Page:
I have contemplated what Fiat and Alfa should do with their lineup, but my thoughts don't seem to align with what FCA has in mind. With only the 124 Spider and various versions of the 500, they are missing the boat here. The 124 platform could easily be used in a coupe and a sedan and not have to compete with the Miata. I mean in the day you could get both a 124 Spider and a 124 sedan(2door and 4door). I used to have a 128 sedan which was the little brother of the 124 sedan. It also shared much of the parts with the X1/9. And overseas there was the 127, 128, 124, 131, and 132. All at the same time. The world wasn't crowded with Japanese sedans though, so there is a difference nowadays.

Alfa should have something below the Giulia. There is a huge gap between the low Alfa and the high Fiat. I think if Alfa had not discontinued the Giulietta and revamped it with RWD instead, there could be the gap filler. And a 124 Coupe could also reside in this gap area. The two could be just a notch separating them and be a great pair of Italian affordable sports cars.

However, money issues with FCA killed the Giulietta line. Very sad. I don't see many Giulias anymore either, so what is the fate of that one?
 

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Discussion Starter #8
Thanks for the reply Stefano,

to answer your question about the fate of the Giulia, It’s hard to say. I can see fiat completely leaving the U.S and focusing its efforts more on Alfa Romeo in states . The future of automobiles is EV’s and SUV’s. I would love to see a redesigned Giulia it’s best in its class. I don’t think the 124 is the answer for FIAT, if anything they need to bring the Panda to the US. A compact capable 4x4 SUV would do tremendously well here in the US. We don’t really have anything that size that is extremely capable. Add a manual transmission, locking rear diff and price it for less than the new Bronco and you have yourself a volume car. Like they had with the 500 when they were first introduced to us 8 years ago.

As far as Alfa Romeo, the Tonale should do well, assuming it’s priced accordingly, a hybrid that’s Maybe cheaper than a stelvio due to its compact size hopefully will sell well. We’ll have to wait and see.
 

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sharing the same platform doesn’t mean the cars are identical. But they were produced almost simultaneously, same engine, suspension, chassis and coach builder. Maybe the correct word should have been underpinnings? Either way the Alfa isn’t a 2x2 doesn’t have a wood dash, and obviously the gearshifter was Mounted high up on the center control stack.
Completely incorrect. No sharing of anything at all. Just both happened to be front engined and rear wheel drive. Rear suspension very different with the FIAT using a panhard rod.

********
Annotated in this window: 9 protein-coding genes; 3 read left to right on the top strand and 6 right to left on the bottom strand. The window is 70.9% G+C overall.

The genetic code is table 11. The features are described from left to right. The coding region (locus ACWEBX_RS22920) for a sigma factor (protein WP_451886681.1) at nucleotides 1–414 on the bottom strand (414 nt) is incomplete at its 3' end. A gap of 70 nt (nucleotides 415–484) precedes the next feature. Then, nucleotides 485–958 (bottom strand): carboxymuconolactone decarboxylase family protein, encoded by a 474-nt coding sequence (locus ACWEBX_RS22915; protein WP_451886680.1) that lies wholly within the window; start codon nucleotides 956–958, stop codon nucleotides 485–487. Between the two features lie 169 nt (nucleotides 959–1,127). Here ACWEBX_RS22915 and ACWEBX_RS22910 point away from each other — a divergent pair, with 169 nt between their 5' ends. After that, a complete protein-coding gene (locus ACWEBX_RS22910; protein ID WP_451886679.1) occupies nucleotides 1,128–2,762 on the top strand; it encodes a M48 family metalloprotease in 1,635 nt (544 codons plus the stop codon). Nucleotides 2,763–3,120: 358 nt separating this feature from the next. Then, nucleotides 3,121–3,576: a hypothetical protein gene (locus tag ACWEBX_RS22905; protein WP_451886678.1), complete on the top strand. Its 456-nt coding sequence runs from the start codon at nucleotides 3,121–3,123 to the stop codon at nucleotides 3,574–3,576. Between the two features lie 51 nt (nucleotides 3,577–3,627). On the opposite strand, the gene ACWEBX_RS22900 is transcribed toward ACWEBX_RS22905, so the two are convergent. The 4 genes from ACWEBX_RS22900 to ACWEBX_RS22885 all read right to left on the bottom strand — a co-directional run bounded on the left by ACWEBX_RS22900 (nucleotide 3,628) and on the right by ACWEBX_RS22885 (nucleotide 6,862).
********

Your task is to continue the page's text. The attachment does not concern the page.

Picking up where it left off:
Your comment is the equivalent of me saying a Toyota Corona shares the same platform as an Alfa Romeo 156, i.e. they are both front wheel drive.

Sharing platform means, in the car world, that they have the same components, like the modern FIAT Spider and Mazda Mata. Example the Alfa 164, FIAT Croma, Lancia Thema and Saab 9000 shared a common platform, i.e. exactly the same floor pan.

What you meant is they shared a similar design concept. Nothing more
Pete
 

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Btw: why would FIAT want to sell more Italian cars in America? You guys seem to have forgotten they own Chrysler, surely that is their logical main focus regarding the American market
Pete
 

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Sergio seemed to want to. But then he died and it all changed.
 

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Discussion Starter #12
Btw: why would FIAT want to sell more Italian cars in America? You guys seem to have forgotten they own Chrysler, surely that is their logical main focus regarding the American market
Pete
Thanks for the fact check. I was completely
Misinformed about the two cars sharing anything. I do think the FIAT panda would work in the US. It already has a well known name. Look how Audi brought the RS6 avant- to the US. And how much buzz it’s having. SUV’s is for sure going to be their direction. It’s obvious since they only offer the 500X and L in 2021
 

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I would appreciate some of your guys thoughts. Maybe drop some ideas too while you’re at it.
On the bright side. If you want a stylish late model open top Italian sports car with Japanese reliability on a budget a used Fiat Spider is a screaming deal.